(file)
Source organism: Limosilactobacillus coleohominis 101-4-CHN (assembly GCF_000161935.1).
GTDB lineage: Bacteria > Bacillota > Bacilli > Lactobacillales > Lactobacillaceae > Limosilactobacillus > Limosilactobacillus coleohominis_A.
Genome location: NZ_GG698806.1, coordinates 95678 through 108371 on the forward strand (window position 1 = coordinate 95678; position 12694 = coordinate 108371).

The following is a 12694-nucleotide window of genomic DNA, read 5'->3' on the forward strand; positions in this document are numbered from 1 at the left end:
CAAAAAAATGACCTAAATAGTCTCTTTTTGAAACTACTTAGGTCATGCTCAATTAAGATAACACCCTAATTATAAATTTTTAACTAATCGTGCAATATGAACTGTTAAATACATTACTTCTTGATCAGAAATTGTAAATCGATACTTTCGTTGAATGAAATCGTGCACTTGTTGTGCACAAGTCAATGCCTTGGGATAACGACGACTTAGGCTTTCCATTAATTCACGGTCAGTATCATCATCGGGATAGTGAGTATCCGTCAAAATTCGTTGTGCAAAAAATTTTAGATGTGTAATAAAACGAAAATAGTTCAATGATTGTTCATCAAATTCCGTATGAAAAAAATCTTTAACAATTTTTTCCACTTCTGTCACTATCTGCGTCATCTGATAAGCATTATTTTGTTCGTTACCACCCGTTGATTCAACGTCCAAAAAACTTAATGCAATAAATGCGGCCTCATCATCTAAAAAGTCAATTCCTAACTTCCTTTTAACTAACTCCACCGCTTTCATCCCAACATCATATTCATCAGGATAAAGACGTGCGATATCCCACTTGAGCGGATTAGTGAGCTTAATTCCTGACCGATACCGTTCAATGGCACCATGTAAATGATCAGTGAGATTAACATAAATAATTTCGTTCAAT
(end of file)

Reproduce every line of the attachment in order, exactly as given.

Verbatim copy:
Source organism: Limosilactobacillus coleohominis 101-4-CHN (assembly GCF_000161935.1).
GTDB lineage: Bacteria > Bacillota > Bacilli > Lactobacillales > Lactobacillaceae > Limosilactobacillus > Limosilactobacillus coleohominis_A.
Genome location: NZ_GG698806.1, coordinates 95678 through 108371 on the forward strand (window position 1 = coordinate 95678; position 12694 = coordinate 108371).

The following is a 12694-nucleotide window of genomic DNA, read 5'->3' on the forward strand; positions in this document are numbered from 1 at the left end:
CAAAAAAATGACCTAAATAGTCTCTTTTTGAAACTACTTAGGTCATGCTCAATTAAGATAACACCCTAATTATAAATTTTTAACTAATCGTGCAATATGAACTGTTAAATACATTACTTCTTGATCAGAAATTGTAAATCGATACTTTCGTTGAATGAAATCGTGCACTTGTTGTGCACAAGTCAATGCCTTGGGATAACGACGACTTAGGCTTTCCATTAATTCACGGTCAGTATCATCATCGGGATAGTGAGTATCCGTCAAAATTCGTTGTGCAAAAAATTTTAGATGTGTAATAAAACGAAAATAGTTCAATGATTGTTCATCAAATTCCGTATGAAAAAAATCTTTAACAATTTTTTCCACTTCTGTCACTATCTGCGTCATCTGATAAGCATTATTTTGTTCGTTACCACCCGTTGATTCAACGTCCAAAAAACTTAATGCAATAAATGCGGCCTCATCATCTAAAAAGTCAATTCCTAACTTCCTTTTAACTAACTCCACCGCTTTCATCCCAACATCATATTCATCAGGATAAAGACGTGCGATATCCCACTTGAGCGGATTAGTGAGCTTAATTCCTGACCGATACCGTTCAATGGCACCATGTAAATGATCAGTGAGATTAACATAAATAATTTCGTTCAAT